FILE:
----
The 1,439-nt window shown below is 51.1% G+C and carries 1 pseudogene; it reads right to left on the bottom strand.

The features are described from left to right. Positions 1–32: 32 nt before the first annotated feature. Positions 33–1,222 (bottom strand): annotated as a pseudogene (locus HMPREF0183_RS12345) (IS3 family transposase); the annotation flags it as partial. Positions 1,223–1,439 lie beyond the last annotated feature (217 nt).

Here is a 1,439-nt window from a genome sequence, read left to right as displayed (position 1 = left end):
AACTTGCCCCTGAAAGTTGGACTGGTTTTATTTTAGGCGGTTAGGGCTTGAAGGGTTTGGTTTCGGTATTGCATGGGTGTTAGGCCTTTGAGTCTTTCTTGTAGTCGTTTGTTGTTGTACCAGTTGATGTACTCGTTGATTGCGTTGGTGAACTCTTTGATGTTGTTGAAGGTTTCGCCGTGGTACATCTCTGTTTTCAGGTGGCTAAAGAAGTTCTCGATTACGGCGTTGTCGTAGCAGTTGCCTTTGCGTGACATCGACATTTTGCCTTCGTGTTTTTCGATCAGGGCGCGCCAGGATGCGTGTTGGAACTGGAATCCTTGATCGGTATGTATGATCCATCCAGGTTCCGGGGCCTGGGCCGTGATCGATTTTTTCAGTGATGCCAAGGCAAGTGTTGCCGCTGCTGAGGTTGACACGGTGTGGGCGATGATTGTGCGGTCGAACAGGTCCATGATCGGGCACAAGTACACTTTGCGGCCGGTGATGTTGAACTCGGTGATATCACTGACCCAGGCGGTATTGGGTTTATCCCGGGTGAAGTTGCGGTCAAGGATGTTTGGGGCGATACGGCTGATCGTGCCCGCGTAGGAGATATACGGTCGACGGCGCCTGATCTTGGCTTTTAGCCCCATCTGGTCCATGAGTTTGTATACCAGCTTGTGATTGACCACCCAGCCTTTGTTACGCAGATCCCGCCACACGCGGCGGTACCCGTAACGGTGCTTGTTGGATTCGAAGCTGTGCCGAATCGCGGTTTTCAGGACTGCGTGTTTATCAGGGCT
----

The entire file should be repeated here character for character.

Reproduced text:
The 1,439-nt window shown below is 51.1% G+C and carries 1 pseudogene; it reads right to left on the bottom strand.

The features are described from left to right. Positions 1–32: 32 nt before the first annotated feature. Positions 33–1,222 (bottom strand): annotated as a pseudogene (locus HMPREF0183_RS12345) (IS3 family transposase); the annotation flags it as partial. Positions 1,223–1,439 lie beyond the last annotated feature (217 nt).

Here is a 1,439-nt window from a genome sequence, read left to right as displayed (position 1 = left end):
AACTTGCCCCTGAAAGTTGGACTGGTTTTATTTTAGGCGGTTAGGGCTTGAAGGGTTTGGTTTCGGTATTGCATGGGTGTTAGGCCTTTGAGTCTTTCTTGTAGTCGTTTGTTGTTGTACCAGTTGATGTACTCGTTGATTGCGTTGGTGAACTCTTTGATGTTGTTGAAGGTTTCGCCGTGGTACATCTCTGTTTTCAGGTGGCTAAAGAAGTTCTCGATTACGGCGTTGTCGTAGCAGTTGCCTTTGCGTGACATCGACATTTTGCCTTCGTGTTTTTCGATCAGGGCGCGCCAGGATGCGTGTTGGAACTGGAATCCTTGATCGGTATGTATGATCCATCCAGGTTCCGGGGCCTGGGCCGTGATCGATTTTTTCAGTGATGCCAAGGCAAGTGTTGCCGCTGCTGAGGTTGACACGGTGTGGGCGATGATTGTGCGGTCGAACAGGTCCATGATCGGGCACAAGTACACTTTGCGGCCGGTGATGTTGAACTCGGTGATATCACTGACCCAGGCGGTATTGGGTTTATCCCGGGTGAAGTTGCGGTCAAGGATGTTTGGGGCGATACGGCTGATCGTGCCCGCGTAGGAGATATACGGTCGACGGCGCCTGATCTTGGCTTTTAGCCCCATCTGGTCCATGAGTTTGTATACCAGCTTGTGATTGACCACCCAGCCTTTGTTACGCAGATCCCGCCACACGCGGCGGTACCCGTAACGGTGCTTGTTGGATTCGAAGCTGTGCCGAATCGCGGTTTTCAGGACTGCGTGTTTATCAGGGCT